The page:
Caregivers of family members with dementia face many challenges and often neglect their own needs while taking care of others. We asked Toni Pliskin, Licensed Clinical Social Worker with the NorthShore Center for Brain Health, to describe common challenges caregivers face, as well as strategies for self-care and brain health.
With changes in roles and responsibilities, caregivers may feel torn in different directions. The weight of responsibility due to caring for someone may cause feelings of isolation, sadness and grief, as often times the freedom they once had is now occupied by responsibility. Due to a family history of dementia, they may even begin to fear their own cognitive decline, and worry that their spouse or loved ones may face similar challenges caring for them one day.
Caregivers are also at risk of fatigue – being “on” 100 percent of the time can cause problems, physically, emotionally and otherwise. If caring for their own children while also caring for a parent, there may be little time for the caregiver to take care of themselves. Furthermore, during stressful times unresolved issues within family relationships can feel magnified and compound the challenges of caregiving.
Caregivers are expected to tolerate mood and behavior fluctuations, such as sundowning, anxiety, paranoia, depression, and anger from their loved ones; which can be challenging psychologically, emotionally and physically. Caregivers often face tough financial obligations and burden from the added costs of medical care.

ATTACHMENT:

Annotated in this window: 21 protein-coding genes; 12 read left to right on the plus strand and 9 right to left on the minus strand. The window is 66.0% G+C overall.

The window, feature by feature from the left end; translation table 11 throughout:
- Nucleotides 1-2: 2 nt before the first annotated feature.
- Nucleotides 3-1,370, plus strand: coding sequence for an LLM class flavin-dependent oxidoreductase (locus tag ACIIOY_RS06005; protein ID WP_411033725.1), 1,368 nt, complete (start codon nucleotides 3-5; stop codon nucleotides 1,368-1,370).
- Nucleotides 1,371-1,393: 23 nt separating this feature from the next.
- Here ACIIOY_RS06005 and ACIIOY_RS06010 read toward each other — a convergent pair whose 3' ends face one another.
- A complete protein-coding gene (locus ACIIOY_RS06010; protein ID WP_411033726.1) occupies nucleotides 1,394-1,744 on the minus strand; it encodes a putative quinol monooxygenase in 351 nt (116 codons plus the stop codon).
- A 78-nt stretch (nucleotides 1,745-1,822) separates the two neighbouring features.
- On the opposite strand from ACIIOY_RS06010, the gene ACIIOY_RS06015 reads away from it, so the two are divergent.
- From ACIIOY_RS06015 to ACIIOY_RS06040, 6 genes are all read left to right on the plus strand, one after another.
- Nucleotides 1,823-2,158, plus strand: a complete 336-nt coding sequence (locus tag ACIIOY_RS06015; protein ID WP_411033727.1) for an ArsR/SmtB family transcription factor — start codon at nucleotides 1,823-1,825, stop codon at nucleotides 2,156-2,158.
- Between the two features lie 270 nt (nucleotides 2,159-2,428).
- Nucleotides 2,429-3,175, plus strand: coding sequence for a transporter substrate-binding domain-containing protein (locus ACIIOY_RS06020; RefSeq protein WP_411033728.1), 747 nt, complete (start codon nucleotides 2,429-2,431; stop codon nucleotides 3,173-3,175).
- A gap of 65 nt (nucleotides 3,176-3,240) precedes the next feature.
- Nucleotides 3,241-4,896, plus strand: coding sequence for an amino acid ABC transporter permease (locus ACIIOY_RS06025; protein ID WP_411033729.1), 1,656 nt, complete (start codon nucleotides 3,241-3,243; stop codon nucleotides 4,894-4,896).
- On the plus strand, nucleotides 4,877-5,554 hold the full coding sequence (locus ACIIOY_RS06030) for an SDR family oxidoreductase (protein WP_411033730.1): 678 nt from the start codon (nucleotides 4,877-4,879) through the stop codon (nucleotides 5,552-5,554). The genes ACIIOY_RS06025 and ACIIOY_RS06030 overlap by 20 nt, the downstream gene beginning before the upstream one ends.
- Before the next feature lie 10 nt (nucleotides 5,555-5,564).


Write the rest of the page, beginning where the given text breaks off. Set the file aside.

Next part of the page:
Signs of caregiver stress
With the high demands of caregiving, it is easy to overlook signs of stress. Your health is just as important as those you are helping. If you can identify any of the following experiences as your own, you may be more stressed than you realize.
Tips for caregivers:
Professional counseling with a clinician who is trained to understand the challenges and specific issues that caregivers of family members with dementia face can lead to an enhanced ability to understand and cope with the disease process and provide assistance in responding to challenging behaviors. Professional counseling can be especially helpful in handling crisis situations and with family stress, teaching ways to balance your needs with those of your loved ones, and addressing feelings of grief and loss.
Support and resources
The most important tip I can offer is to remind you that is that you are not alone. In fact, AARP estimates there are 34.2 million adults in the United States who have been caregivers to adults this year! There are a wide range of resources available to you and your loved ones to help you through this transition, including the following:
About the Author:
Toni Pliskin, M.S.W., L.C.S.W., is the Director of Social Work at NorthShore University Health System, Neurological Institute. There she conducts psychosocial assessments, provides counseling for patients and families, and links caregivers and patients to community resources, advocacy and education on the disease process and caregiver fatigue. For more information, visit northshore.org/brainhealth.
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